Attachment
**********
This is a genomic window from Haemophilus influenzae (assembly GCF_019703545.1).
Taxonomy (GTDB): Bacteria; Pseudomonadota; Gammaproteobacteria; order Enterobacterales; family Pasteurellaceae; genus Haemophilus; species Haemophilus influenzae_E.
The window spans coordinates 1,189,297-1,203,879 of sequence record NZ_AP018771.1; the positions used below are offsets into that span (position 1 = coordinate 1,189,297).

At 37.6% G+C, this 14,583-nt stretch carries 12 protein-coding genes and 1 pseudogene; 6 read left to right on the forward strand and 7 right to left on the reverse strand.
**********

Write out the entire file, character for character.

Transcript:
This is a genomic window from Haemophilus influenzae (assembly GCF_019703545.1).
Taxonomy (GTDB): Bacteria; Pseudomonadota; Gammaproteobacteria; order Enterobacterales; family Pasteurellaceae; genus Haemophilus; species Haemophilus influenzae_E.
The window spans coordinates 1,189,297-1,203,879 of sequence record NZ_AP018771.1; the positions used below are offsets into that span (position 1 = coordinate 1,189,297).

At 37.6% G+C, this 14,583-nt stretch carries 12 protein-coding genes and 1 pseudogene; 6 read left to right on the forward strand and 7 right to left on the reverse strand.